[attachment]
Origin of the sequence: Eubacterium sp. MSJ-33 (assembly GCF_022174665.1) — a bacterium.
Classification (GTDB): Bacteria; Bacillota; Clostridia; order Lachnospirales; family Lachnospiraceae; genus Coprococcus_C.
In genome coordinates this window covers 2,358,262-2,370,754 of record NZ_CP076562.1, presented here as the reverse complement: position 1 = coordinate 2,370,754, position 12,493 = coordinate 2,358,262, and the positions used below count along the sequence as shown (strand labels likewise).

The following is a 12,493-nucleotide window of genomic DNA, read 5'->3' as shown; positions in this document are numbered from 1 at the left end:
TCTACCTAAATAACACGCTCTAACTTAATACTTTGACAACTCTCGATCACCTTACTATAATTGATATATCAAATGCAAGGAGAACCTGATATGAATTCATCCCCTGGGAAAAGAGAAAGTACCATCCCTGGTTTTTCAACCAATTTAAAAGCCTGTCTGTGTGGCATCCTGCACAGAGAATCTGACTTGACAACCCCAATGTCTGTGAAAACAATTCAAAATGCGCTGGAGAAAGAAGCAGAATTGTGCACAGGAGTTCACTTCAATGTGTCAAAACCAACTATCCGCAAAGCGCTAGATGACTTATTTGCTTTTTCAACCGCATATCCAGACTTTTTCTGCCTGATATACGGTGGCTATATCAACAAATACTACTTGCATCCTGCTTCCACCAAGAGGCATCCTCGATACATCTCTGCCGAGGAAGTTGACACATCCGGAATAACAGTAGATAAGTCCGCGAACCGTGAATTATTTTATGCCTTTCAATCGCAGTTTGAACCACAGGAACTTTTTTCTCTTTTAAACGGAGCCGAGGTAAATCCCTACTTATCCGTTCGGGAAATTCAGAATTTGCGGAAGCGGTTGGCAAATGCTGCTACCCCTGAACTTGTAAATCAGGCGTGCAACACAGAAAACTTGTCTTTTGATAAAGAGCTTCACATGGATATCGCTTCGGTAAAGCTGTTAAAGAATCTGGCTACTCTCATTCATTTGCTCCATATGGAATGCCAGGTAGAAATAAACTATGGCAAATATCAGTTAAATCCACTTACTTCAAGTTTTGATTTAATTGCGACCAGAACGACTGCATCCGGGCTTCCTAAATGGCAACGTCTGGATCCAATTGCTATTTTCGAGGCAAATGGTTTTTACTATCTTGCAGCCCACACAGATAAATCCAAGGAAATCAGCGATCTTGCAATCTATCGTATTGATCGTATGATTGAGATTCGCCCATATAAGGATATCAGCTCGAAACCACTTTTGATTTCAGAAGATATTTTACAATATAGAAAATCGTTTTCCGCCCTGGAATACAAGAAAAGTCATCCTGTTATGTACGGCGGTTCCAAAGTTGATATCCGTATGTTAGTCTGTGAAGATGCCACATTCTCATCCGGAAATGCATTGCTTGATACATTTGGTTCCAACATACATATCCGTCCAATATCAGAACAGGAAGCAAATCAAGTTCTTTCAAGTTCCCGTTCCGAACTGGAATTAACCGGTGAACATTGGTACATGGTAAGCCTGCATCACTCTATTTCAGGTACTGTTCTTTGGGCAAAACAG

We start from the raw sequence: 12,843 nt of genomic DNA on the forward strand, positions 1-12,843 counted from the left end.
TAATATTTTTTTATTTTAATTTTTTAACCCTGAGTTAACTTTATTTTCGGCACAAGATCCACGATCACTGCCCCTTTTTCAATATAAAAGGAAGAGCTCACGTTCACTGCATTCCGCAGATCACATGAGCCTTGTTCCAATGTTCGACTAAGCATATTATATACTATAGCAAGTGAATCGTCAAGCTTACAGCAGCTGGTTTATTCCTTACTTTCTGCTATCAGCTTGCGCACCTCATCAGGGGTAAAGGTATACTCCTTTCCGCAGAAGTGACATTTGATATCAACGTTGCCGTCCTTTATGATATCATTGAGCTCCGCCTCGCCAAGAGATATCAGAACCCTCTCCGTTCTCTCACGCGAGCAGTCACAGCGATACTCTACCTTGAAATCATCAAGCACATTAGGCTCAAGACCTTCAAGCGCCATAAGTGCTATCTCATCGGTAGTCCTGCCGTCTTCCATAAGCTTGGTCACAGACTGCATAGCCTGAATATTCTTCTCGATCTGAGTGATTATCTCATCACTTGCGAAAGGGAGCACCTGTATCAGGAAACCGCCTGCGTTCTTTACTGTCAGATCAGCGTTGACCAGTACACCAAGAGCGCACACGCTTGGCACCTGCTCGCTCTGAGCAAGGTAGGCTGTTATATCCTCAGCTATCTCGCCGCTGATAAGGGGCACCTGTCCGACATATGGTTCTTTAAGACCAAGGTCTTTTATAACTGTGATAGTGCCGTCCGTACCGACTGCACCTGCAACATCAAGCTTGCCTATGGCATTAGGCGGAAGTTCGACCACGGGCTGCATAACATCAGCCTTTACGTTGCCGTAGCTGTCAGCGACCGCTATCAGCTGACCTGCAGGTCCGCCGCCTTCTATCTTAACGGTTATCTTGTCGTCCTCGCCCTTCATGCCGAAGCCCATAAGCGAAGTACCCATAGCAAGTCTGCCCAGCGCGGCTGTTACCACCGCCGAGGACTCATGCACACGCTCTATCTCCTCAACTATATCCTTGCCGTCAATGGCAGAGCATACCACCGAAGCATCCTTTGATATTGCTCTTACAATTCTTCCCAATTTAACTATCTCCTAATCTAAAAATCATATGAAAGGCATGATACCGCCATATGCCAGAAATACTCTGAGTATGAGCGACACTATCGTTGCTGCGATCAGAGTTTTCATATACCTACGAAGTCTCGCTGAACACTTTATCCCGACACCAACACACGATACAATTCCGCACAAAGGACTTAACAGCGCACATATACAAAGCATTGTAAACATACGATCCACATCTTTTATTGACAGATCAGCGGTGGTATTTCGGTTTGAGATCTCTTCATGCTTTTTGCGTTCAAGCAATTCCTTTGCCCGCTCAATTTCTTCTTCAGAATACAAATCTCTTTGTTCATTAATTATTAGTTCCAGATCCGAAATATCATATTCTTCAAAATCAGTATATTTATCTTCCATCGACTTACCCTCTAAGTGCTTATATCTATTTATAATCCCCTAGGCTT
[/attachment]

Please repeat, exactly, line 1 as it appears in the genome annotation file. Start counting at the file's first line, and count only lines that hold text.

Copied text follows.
Origin of the sequence: Eubacterium sp. MSJ-33 (assembly GCF_022174665.1) — a bacterium.